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" Walla Crag with George Fisher and Arc'teryx "

Date & start time: Wednesday  7th May 2014, 9.30 am start.

Location of Start : George Fisher's Shop, Keswick, Cumbria, Uk ( NY 266 232 )

Places visited : Springs Road, Rakefoot Farm, Walla Crag, Cat Gill, back via the lakeside.

Walk details :   5.3 mls,  1025 feet of ascent, 3 hours including discussion stops.

Highest point : Walla Crag 1,243ft - 379m.

Walked with : Tim Hill (Arc'teryx) eight colleagues and myself.

Weather : Overcast with occasional light showers and a cool breeze.


" Walla Crag with George Fisher and Arc'teryx " at EveryTrail

[ Alter the settings to zoom or change the Map, use Everytrail to download the Gps route ]


Welcome to George Fisher's in Keswick . . . a working day for me today !

Wednesday often has a training hour first thing where we discuss new products or confirm old ideas.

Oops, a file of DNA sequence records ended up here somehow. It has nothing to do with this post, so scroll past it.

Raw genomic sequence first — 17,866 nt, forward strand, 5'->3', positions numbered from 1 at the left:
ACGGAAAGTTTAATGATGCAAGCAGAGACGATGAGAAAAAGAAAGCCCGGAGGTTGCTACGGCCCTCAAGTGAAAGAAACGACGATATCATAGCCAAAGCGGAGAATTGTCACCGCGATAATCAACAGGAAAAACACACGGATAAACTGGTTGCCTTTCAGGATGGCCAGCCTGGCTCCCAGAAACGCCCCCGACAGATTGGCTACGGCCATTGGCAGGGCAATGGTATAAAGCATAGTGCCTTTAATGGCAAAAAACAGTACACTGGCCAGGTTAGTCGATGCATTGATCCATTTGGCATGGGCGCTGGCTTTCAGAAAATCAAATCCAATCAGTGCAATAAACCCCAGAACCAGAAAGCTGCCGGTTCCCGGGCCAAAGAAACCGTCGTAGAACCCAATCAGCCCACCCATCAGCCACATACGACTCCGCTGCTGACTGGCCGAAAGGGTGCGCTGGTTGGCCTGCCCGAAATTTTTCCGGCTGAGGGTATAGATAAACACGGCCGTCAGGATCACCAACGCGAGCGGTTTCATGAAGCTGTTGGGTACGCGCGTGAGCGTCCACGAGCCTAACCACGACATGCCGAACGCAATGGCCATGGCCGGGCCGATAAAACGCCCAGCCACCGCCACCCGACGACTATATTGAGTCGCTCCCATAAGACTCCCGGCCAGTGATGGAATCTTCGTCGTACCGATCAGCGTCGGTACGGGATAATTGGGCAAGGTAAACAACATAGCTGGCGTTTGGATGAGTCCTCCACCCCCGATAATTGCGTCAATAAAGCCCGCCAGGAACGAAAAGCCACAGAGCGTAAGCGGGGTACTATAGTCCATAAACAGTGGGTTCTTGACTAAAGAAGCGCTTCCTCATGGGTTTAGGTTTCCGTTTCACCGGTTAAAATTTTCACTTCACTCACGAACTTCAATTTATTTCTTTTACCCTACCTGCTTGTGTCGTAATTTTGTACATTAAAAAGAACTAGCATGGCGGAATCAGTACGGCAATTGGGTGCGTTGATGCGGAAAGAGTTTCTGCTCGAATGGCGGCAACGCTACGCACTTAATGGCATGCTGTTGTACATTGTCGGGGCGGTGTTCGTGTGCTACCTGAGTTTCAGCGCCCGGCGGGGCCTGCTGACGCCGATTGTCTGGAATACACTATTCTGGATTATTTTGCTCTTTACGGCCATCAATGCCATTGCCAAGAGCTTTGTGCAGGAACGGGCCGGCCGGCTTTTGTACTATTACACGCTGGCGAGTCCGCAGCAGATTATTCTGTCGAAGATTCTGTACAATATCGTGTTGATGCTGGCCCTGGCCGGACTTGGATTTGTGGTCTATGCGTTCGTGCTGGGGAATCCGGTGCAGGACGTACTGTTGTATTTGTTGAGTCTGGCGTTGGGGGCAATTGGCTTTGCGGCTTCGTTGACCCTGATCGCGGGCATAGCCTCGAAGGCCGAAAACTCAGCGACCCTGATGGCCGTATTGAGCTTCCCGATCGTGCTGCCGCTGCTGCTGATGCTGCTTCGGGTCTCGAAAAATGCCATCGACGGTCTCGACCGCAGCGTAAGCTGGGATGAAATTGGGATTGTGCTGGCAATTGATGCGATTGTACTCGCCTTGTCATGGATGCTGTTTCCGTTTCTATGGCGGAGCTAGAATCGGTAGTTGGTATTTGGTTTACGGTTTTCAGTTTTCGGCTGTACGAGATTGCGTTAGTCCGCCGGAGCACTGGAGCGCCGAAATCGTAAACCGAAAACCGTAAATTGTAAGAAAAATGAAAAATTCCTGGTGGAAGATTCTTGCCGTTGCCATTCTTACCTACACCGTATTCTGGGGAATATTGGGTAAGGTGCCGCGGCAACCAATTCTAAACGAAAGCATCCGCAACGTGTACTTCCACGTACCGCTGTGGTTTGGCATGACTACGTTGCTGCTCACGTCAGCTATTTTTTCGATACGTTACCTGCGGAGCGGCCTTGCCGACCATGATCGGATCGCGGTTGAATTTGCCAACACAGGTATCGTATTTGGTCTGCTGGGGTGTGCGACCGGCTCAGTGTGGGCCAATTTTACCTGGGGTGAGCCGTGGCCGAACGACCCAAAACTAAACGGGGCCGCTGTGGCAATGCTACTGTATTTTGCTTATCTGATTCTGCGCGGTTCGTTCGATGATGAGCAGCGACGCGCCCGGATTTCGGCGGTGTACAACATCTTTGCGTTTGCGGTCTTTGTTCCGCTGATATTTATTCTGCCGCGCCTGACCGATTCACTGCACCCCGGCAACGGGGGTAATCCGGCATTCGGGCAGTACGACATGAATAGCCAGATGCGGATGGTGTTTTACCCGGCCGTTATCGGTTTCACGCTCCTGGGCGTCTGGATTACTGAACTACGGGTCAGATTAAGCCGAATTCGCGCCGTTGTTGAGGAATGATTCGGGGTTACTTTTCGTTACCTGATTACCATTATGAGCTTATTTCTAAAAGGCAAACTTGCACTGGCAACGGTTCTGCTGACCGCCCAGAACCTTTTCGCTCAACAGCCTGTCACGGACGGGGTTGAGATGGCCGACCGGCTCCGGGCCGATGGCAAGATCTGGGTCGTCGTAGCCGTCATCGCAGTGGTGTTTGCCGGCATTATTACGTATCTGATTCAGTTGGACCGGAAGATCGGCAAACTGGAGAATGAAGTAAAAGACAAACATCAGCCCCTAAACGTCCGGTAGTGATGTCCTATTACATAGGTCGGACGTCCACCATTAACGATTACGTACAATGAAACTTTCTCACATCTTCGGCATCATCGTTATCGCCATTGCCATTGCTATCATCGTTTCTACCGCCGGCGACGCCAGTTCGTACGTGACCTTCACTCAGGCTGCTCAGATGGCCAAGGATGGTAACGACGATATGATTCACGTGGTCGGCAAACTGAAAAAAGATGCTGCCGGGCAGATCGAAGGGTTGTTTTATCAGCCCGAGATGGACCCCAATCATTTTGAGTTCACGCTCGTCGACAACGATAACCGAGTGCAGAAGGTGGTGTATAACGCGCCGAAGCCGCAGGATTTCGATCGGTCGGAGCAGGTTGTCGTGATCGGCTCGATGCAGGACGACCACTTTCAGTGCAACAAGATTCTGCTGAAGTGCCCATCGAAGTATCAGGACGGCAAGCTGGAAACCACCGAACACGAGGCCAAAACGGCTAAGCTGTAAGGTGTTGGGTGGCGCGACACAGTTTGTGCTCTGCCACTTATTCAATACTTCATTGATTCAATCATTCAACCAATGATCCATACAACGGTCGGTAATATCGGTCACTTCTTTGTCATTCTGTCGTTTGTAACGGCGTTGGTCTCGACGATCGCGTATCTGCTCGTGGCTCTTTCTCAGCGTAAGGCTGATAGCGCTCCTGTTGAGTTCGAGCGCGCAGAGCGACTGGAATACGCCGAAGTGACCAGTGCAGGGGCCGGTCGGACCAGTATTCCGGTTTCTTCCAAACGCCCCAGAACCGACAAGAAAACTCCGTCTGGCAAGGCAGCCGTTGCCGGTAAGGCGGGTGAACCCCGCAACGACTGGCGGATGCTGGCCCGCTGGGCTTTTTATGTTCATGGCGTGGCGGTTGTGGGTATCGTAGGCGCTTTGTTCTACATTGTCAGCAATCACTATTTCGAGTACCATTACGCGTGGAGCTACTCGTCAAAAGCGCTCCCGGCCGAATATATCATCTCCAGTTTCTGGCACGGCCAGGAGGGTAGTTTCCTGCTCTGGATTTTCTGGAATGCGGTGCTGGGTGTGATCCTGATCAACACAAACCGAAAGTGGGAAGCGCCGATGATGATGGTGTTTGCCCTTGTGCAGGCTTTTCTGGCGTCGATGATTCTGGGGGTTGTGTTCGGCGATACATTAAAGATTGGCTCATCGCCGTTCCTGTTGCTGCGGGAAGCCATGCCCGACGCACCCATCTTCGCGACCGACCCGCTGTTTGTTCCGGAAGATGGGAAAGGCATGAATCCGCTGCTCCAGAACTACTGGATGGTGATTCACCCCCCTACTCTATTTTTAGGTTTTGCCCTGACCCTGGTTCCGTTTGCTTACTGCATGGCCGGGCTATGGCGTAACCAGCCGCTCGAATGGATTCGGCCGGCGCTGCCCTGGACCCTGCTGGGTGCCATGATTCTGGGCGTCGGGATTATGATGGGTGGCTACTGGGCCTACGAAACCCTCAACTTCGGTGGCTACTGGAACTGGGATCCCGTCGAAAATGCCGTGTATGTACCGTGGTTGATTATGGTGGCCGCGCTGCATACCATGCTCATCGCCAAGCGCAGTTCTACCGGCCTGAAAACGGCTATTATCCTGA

This time we have the opportunity to go outdoors and test the equipment. 

Arc'teryx Ltd have offered to take us on a local walk to talk about and sample their gear ... yes, out there in the big, wide world.

We'll need more than an hour for that !

Wednesday morning staff training for those staying in the shop this morning.

The rest of us are dressed for the outdoors.  The forecast is to start dry but to get showery by lunchtime.

Tim (in orange) hands out as much kit as he has available and that we can fit into, and talks about the format of the walk.

Group photo to start, except myself of course

(l to r) Sam, Jo, Shirley, Louise, Julie, Jon, Jane, Tim and Tony.

Walking up out of town to Springs Road with the view of the woods to our right.

Our walk will take us up past the TV mast and onto Walla Crag, seen here on the skyline.

Springs Farm at the end of the road.

Good to see the larger-than-life cow is still there . . .
. . . but there's a new tearoom since I was here last.

Looks a nice place . . . sorry we can't stop.   (check out the reports here)

We're off to Rakefoot Farm and Walla Crag.

The woods are full of Bluebells which seem to be doing really well this year

Presumably the mild winter has given them a head start compared to last year's exceptionally cold spring.

The path climbs through the woodland and a turn towards the fence line allowing us views across Derwent Water to the North Western fells.

" Name Names" I hear you cry . . . okay . . . okay . . .